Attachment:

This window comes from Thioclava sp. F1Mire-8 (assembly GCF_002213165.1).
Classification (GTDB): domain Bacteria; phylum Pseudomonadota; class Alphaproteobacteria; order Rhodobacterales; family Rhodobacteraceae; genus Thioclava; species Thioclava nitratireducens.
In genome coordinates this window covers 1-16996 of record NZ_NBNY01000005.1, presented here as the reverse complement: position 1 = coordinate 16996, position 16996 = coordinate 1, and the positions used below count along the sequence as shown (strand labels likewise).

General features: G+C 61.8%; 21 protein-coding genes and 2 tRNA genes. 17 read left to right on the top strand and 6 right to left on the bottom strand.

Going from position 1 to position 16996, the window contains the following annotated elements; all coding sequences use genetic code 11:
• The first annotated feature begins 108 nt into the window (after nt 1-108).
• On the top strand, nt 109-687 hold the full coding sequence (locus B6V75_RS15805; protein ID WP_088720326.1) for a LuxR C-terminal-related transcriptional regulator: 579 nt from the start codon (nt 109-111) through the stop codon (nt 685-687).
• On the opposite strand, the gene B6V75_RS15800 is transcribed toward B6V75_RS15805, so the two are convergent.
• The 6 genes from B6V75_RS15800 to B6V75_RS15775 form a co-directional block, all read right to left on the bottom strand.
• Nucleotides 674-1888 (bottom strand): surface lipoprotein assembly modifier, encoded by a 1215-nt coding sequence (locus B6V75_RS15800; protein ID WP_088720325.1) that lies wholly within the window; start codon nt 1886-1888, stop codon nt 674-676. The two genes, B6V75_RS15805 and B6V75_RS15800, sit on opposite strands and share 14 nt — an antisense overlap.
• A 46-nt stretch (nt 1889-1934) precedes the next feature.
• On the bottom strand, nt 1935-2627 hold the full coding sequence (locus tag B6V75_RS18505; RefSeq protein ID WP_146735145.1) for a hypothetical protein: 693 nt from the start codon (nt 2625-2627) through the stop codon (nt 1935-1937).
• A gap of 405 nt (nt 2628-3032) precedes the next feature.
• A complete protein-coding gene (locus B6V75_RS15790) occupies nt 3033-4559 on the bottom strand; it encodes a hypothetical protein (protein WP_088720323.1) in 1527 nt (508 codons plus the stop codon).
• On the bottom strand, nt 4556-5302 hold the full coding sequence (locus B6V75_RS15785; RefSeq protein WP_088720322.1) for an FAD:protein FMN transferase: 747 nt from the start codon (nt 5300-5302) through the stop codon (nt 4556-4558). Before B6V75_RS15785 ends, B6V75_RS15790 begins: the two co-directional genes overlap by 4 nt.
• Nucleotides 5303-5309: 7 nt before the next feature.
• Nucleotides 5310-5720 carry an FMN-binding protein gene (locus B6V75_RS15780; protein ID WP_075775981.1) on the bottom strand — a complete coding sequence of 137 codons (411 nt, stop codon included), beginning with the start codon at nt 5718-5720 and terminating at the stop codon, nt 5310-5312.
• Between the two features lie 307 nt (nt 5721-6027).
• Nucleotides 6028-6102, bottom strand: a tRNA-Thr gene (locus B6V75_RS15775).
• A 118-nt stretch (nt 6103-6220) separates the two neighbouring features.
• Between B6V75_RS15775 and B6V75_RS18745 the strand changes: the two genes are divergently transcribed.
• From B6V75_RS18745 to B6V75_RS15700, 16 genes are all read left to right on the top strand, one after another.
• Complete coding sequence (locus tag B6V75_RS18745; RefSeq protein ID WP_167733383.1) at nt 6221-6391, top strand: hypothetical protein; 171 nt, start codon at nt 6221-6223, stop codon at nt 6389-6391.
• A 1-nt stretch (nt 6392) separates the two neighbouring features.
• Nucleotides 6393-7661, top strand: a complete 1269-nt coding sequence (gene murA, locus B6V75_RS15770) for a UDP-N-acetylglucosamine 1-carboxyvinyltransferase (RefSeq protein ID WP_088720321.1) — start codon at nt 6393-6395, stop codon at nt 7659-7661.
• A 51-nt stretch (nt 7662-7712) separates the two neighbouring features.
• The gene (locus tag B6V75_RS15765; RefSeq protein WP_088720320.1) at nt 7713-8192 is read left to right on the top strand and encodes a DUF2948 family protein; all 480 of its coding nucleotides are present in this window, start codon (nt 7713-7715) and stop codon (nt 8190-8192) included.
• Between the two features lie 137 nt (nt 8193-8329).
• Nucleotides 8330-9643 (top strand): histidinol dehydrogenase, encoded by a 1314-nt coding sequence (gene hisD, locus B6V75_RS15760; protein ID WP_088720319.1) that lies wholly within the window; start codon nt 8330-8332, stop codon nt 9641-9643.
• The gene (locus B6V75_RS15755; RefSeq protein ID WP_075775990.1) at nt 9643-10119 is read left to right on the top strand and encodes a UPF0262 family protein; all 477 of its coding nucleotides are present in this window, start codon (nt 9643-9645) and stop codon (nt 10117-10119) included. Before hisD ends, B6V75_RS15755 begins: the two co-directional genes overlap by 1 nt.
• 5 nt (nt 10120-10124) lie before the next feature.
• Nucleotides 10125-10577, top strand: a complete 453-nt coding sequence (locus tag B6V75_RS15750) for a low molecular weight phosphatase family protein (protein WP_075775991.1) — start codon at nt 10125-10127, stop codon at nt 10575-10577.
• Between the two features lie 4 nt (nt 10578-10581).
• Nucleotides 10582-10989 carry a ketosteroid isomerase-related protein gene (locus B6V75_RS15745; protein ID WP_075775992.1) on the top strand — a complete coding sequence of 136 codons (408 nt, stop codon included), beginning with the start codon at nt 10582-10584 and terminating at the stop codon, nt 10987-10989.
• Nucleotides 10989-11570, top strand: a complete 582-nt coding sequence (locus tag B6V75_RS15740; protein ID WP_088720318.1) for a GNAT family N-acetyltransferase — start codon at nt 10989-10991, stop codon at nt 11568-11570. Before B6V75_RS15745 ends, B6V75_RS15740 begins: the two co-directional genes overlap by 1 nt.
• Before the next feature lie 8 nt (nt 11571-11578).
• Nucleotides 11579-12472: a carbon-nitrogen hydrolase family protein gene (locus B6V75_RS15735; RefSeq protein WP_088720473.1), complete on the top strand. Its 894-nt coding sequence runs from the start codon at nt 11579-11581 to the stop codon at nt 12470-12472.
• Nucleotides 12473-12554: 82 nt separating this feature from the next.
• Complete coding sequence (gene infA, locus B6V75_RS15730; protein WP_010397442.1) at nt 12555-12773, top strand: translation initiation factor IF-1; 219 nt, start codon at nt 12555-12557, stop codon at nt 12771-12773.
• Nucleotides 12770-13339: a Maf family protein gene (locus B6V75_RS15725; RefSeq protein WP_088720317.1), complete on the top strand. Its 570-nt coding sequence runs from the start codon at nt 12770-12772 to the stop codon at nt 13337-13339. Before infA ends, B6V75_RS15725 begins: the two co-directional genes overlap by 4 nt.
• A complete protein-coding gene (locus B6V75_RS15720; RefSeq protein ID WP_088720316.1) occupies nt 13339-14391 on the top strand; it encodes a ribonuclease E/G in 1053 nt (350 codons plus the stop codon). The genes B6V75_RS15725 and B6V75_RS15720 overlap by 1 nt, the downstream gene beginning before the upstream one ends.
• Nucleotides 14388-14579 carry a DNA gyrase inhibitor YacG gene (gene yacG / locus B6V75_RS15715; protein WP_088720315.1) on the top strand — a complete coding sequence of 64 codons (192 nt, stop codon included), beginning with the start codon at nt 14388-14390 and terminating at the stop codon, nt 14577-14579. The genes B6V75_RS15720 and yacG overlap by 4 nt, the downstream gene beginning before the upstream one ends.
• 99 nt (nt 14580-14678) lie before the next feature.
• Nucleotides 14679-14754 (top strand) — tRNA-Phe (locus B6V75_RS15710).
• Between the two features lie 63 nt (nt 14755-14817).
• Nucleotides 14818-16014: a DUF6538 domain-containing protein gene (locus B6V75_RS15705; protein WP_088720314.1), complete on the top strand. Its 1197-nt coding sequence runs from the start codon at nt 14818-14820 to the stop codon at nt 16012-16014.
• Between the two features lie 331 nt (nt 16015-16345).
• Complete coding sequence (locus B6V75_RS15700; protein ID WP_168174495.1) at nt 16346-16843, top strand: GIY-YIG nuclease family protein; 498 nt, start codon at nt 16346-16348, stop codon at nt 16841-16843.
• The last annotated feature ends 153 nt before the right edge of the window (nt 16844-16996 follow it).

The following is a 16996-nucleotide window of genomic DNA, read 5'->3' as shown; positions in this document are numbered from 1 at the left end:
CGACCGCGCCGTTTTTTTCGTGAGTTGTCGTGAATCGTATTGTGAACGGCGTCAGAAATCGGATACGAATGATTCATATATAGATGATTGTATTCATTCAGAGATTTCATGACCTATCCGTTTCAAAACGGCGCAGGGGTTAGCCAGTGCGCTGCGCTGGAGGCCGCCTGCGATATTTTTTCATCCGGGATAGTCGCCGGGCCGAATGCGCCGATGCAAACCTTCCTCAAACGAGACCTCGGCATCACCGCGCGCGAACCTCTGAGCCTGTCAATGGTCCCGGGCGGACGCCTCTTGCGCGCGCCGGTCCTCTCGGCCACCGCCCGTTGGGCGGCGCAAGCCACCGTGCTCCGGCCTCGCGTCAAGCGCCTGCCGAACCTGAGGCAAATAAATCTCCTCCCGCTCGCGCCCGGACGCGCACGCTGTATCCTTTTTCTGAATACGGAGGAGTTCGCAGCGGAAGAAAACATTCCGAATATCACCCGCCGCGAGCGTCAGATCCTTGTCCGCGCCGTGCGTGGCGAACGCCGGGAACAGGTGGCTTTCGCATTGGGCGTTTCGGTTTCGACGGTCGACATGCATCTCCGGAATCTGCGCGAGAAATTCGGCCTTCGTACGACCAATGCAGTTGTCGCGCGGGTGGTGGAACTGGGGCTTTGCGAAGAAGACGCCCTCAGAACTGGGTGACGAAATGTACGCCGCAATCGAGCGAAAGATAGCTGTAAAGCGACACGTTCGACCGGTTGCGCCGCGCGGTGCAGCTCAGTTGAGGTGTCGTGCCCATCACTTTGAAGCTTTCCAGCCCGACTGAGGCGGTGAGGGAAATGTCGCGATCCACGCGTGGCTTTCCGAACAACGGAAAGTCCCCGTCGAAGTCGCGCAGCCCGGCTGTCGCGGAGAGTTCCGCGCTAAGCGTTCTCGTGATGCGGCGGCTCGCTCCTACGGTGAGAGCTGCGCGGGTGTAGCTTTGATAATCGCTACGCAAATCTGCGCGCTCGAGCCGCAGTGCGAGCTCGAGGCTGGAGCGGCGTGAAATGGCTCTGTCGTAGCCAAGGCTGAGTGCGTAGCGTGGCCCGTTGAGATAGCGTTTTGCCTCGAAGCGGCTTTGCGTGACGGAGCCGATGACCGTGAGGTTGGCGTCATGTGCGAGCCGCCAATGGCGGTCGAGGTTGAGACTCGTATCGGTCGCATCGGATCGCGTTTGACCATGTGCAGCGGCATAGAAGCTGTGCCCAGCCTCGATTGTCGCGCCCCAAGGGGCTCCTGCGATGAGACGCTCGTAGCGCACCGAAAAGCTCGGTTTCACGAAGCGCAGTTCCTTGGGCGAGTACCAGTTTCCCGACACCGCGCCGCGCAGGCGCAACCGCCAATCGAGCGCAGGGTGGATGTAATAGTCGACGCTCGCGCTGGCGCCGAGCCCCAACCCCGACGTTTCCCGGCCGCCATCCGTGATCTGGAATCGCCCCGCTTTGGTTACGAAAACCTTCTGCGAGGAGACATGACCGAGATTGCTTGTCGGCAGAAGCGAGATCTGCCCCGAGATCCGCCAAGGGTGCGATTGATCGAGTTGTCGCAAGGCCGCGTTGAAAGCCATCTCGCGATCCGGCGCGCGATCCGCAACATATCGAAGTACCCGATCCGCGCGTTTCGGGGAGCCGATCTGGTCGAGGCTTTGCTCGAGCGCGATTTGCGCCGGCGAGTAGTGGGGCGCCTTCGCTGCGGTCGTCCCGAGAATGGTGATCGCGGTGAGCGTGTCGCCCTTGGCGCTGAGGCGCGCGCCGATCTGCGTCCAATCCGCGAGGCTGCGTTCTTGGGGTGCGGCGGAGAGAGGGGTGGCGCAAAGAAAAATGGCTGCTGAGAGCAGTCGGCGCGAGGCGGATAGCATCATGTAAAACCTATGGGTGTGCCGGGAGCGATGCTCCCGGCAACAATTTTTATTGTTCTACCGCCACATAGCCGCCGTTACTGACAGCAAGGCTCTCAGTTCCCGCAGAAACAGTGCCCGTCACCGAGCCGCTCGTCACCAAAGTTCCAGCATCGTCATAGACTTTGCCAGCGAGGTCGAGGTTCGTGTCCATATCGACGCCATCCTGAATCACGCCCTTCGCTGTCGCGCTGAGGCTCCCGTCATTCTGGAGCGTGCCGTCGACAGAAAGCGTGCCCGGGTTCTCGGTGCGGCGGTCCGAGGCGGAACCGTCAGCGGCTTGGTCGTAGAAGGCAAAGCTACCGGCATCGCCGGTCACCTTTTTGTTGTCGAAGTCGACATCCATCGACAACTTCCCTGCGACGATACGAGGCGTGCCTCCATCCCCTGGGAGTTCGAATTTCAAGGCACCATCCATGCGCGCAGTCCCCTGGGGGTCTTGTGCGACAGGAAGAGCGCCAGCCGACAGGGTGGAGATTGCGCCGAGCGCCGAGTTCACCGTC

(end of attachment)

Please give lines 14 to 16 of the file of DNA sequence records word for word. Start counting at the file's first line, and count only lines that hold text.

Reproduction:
• A complete protein-coding gene (locus B6V75_RS15790) occupies nt 3033-4559 on the bottom strand; it encodes a hypothetical protein (protein WP_088720323.1) in 1527 nt (508 codons plus the stop codon).
• On the bottom strand, nt 4556-5302 hold the full coding sequence (locus B6V75_RS15785; RefSeq protein WP_088720322.1) for an FAD:protein FMN transferase: 747 nt from the start codon (nt 5300-5302) through the stop codon (nt 4556-4558). Before B6V75_RS15785 ends, B6V75_RS15790 begins: the two co-directional genes overlap by 4 nt.
• Nucleotides 5303-5309: 7 nt before the next feature.